Balestier Khalsa had to settle for a point after they failed to find the back of the net against the Courts Young Lions (CYL). The Tigers were the slight favourites heading into the game, having held a couple of big guns – Etoile and Home United – to gritty draws in their last two games. They were aided in their efforts by Shakir Hamzah’s 36th-minute sending off, but wasted their chance to pile men forward and get the goal they needed.
I was disappointed when I saw Balestier line-up in the same formation they did in the past two games – a 4-1-4-1 with Kim Young Kwang playing a ‘dual-role’ of midfielder and second striker. I felt they could have started with two upfront here, but Salim Moin probably thought he could overpower CYL’s centre-midfield by having Kim as an extra man there. There were no surprises in his lineup, with Anaz Hadee starting ahead of Prime League boy Fariss Haiqel – who looked shaky against Etoile – at right back.
CYL, meanwhile, started in their 4-2-3-1 formation, a norm now. With Khairul Nizam still banned and Haniff Jaafar in poor form, the quick Fazli Ayob led the attacking line, with Shahfiq Ghani as a trequarista behind him. The duo frequently swopped roles, with Fazli more accustomed to an offensive midfield role in recent seasons. Safirul Sulaiman was picked ahead of Zulfahmi Arifin to partner Izzdin Shafiq in the centre of midfield, while Afiq Yunos played at left-back, with Shakir coming inside to partner Hariss Harun in centre defence.
The first half (and entire game actually) was uneventful as far as goal-mouth incidents were concerned. In the opening 10 minutes or so, CYL showed good movement and pace to trouble the defence, with Fazli and Shahfiq taking turns dropping deep, and Nazrul looking lively on the right flank. However, this pace died down after a while, with Nazrul’s poor control letting Sathiaraj in to dispossess him numerous times, and with Paul Cunningham coming to grips with Fazli’s movement.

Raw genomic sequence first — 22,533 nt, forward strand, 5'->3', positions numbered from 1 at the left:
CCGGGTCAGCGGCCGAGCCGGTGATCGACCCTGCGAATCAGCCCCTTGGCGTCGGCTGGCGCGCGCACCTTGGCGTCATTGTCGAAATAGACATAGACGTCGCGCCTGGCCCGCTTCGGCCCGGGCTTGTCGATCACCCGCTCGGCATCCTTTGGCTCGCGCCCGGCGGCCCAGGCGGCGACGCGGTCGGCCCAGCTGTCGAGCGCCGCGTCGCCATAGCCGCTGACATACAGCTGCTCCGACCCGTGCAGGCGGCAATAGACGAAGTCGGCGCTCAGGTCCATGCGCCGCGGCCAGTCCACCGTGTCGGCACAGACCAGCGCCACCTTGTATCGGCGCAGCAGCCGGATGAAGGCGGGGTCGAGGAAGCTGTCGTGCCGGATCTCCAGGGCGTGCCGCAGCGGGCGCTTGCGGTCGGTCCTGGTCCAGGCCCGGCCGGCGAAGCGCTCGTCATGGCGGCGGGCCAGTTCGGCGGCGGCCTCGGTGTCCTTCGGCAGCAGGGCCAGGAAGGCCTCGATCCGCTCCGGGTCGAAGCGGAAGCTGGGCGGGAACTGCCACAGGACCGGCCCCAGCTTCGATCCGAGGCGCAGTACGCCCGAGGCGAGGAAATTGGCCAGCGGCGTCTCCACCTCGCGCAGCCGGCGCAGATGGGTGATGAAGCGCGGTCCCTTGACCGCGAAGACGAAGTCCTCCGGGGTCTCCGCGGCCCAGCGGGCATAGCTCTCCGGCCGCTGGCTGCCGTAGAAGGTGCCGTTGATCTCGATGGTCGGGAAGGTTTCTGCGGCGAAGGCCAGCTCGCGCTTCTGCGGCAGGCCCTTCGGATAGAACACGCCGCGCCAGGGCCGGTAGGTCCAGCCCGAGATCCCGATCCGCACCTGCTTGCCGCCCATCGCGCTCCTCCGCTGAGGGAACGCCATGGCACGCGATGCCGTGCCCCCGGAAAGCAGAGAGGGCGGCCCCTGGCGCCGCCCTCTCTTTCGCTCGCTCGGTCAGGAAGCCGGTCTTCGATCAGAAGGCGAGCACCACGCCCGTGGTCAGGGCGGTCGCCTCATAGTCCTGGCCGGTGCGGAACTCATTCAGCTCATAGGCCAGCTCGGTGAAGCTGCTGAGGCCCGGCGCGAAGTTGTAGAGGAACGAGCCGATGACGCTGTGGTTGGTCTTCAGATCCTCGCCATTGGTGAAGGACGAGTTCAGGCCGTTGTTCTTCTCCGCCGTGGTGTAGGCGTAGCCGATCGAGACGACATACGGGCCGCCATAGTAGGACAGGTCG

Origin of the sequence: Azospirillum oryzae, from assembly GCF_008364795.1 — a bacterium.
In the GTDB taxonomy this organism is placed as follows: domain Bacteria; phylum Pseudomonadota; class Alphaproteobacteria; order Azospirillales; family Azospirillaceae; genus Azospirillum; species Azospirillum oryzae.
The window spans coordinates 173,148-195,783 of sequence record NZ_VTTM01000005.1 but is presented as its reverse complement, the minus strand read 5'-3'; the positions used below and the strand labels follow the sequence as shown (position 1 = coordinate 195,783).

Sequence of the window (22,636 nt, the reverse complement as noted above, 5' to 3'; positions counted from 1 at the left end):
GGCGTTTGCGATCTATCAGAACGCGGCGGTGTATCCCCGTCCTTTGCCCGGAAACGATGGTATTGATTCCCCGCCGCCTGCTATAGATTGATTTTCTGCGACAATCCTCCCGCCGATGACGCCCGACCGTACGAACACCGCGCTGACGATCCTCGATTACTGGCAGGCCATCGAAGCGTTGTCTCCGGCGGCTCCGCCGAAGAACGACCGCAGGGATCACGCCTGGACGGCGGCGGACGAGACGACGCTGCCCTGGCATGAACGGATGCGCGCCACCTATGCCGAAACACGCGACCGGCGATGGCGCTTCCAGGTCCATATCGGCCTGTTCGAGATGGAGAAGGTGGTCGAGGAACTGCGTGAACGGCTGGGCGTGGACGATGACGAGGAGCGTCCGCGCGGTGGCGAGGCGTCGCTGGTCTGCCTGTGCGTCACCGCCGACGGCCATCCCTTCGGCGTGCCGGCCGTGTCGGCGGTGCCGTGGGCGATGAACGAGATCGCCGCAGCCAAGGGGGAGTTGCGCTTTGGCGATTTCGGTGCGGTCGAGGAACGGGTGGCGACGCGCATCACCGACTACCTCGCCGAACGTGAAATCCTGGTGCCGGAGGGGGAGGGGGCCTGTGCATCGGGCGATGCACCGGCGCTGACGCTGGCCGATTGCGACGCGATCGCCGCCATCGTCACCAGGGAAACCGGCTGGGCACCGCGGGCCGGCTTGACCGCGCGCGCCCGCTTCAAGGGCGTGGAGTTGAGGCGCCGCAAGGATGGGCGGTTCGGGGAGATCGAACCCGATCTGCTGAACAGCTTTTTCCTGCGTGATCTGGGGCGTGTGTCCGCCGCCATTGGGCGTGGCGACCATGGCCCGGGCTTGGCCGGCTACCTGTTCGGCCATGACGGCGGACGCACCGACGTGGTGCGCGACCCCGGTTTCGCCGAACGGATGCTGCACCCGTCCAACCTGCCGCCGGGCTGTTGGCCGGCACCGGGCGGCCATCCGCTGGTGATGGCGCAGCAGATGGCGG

Shakir’s sending off for a second bookable offence – fouling K Vikraman while the Balestier man was on the run – nine minutes before the break saw Robin Chitrakar make immediate changes. Robin plugged the gap in defence by bringing on Eddie Chang for Shahfiq, and also swapped Safirul for Zulfahmi because the former was too attacking minded for his revised set up.
Eight minutes after the restart, Robin made his third substitution, sending on Faritz Hameed for the ineffective winger Faris Ramli. This change saw a significant shift in CYL’s shape. They moved into a 5-2-2 shape with Faritz and Al-Qaasimy as wingbacks, and Hariss as a sweeper between Eddie and Afiq. Nazrul took up a position on the right, and Fazli in a left-ish wing position, as the only outlets for their attack.
Robin was practically telling Salim: “I’m going to sit here for the rest of the game, now it’s up to you to come at me.” The problem is, the Balestier coach was not ready to do that.
After the red card, the only change Salim made was to push Kim up and play a front two (right). He continued with this 4-1-3-2 formation for the second 45 minutes. Even when he sent Cunningham upfront in the final 10 minutes, he removed Kim for Ishak Zainol, who effectively sat in Cunningham’s centre half role.
This failure to take advantage of their numerical superiority was what cost Balestier two points. As an example, I managed to snap a picture (below) from the stands, of Balestier’s wastefulness. This was in the final 10 minutes.
You can see Fazli and Nazrul on the right and left flanks being marshalled by not two, not three, not four, but SIX players. The back four in the picture was Anaz, Lim Y W, Ishak and Sathiaraj, with Armanizam just ahead of them and Vikraman – their main creative source – still in the picture. The fact that their best attacking player is among SIX players marshalling two wingers when they were looking for a win, says it all for me.
Salim might not want to admit it, but his lack of adventure when presented with the advantage of an extra man, cost him the win. They could have sacrificed one defender – perhaps Anaz, who was on a yellow card – from the moment Faritz was sent on for the CYL, but he didn’t.
As a result, his strikers faced a 3 v 2 situation everytime they had the ball, with Hariss mopping up well behind his two defensive partners. In the end, Balestier can have no one else to blame for picking up only that one point, because they had more than a half to figure out how to make use of that extra man. But they didn’t.